The perception here refers to external input and whatever the ego has tried to understand of it. Any lack of such, that is, an ego which leans more toward the super-ego or is unable to explain these actions to itself results in psychological problems and/or coping mechanisms. I feel that the implications of this claim are a validation to Darwin’s then-recent work from a psychoanalytical perspective.

Through the oral and anal stages of the psychosexual development of an individual, the faces of superego and the ego show up and cause early conflicts with what the Id has set up for itself up until then. These have been observed by Freud as the Oedipus/Electra Complex where the parent is seen as a competition for what provides pleasure and even preservation.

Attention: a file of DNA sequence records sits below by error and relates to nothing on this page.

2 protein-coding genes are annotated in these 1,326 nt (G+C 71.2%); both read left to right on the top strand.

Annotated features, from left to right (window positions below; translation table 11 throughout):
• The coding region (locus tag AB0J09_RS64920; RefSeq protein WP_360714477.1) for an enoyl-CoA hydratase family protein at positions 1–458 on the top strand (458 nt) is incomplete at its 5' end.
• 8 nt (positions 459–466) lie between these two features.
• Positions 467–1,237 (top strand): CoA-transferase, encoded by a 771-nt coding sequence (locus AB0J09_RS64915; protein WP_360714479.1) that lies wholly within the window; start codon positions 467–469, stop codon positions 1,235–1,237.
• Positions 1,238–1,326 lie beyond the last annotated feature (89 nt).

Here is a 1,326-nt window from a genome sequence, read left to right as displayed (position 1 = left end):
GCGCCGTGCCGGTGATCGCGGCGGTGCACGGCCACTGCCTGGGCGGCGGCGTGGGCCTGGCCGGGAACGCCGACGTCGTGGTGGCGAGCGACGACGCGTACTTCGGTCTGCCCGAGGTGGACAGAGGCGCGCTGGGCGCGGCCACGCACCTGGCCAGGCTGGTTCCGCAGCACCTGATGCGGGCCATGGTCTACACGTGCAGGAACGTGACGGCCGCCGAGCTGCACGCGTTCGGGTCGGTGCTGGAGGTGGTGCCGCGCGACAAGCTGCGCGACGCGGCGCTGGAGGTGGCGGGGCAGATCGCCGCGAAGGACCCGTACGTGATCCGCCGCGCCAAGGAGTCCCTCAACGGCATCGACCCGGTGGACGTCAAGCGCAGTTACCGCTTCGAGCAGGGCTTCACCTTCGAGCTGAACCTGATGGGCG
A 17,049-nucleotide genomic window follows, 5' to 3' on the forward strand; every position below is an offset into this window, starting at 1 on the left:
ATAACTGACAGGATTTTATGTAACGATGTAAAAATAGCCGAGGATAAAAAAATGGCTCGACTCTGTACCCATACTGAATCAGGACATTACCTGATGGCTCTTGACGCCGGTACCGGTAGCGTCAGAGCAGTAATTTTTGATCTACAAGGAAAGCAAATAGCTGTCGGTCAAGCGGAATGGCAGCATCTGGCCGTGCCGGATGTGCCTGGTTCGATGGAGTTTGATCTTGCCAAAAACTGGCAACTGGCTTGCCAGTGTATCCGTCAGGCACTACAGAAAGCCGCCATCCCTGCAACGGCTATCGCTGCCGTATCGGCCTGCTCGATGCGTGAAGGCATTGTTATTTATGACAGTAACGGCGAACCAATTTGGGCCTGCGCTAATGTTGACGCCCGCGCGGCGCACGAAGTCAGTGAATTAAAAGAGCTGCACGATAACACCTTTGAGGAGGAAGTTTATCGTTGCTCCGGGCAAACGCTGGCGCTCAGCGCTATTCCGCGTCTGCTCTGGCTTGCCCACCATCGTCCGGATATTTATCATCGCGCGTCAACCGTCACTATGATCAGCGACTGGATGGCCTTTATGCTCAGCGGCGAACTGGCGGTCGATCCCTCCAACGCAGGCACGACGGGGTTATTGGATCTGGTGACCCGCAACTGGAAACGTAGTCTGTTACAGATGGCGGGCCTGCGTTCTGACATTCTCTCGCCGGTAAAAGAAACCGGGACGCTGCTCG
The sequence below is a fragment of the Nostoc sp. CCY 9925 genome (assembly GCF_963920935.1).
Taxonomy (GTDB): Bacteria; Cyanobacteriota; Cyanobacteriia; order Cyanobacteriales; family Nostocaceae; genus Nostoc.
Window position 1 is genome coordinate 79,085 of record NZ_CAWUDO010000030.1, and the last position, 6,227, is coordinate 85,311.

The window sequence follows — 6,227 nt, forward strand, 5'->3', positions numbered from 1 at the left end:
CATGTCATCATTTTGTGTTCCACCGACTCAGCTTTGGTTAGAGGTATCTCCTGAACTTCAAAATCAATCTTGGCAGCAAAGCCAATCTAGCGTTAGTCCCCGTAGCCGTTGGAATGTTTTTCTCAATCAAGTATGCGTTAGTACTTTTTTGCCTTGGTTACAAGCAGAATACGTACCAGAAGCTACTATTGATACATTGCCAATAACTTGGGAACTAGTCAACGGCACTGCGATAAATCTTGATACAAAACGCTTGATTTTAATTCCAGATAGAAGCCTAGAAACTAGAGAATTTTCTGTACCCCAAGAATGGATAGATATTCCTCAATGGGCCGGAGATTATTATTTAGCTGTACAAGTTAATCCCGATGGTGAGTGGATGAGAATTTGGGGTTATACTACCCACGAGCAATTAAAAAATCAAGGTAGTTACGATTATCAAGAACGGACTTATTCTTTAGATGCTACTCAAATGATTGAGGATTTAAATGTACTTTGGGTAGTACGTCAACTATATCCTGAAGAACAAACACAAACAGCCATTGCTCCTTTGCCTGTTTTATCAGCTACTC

At the very beginning, all the libido is accumulated in the Id which in itself is driven purely by the pleasure principle – the early stages are the years where the Id is ‘testing the waters’, ie. it could be considered to be reaching out, knowing and setting its outer layers (consciousness) accordingly to what works and what does not. The pleasure comes from the outside world to serve the Id, thus the pleasure arising from a satiated Id is what paves the way to the narcissism observed in children. But Freud does state that auto-eroticism precedes the formation of the ego – this is the point when the child views his or her body as a source of pleasure. Since narcissism is defined as an investment of libido in the ego, the ego and narcissism must take birth at the same time. The Id sends part of this libido out into erotic object-cathexes, whereupon the ego, now more mature than ever, tries to gain control over the object-libido and tries to force itself on the Id as a love-object. The narcissism of the ego is thus a secondary one, which has now been withdrawn from objects.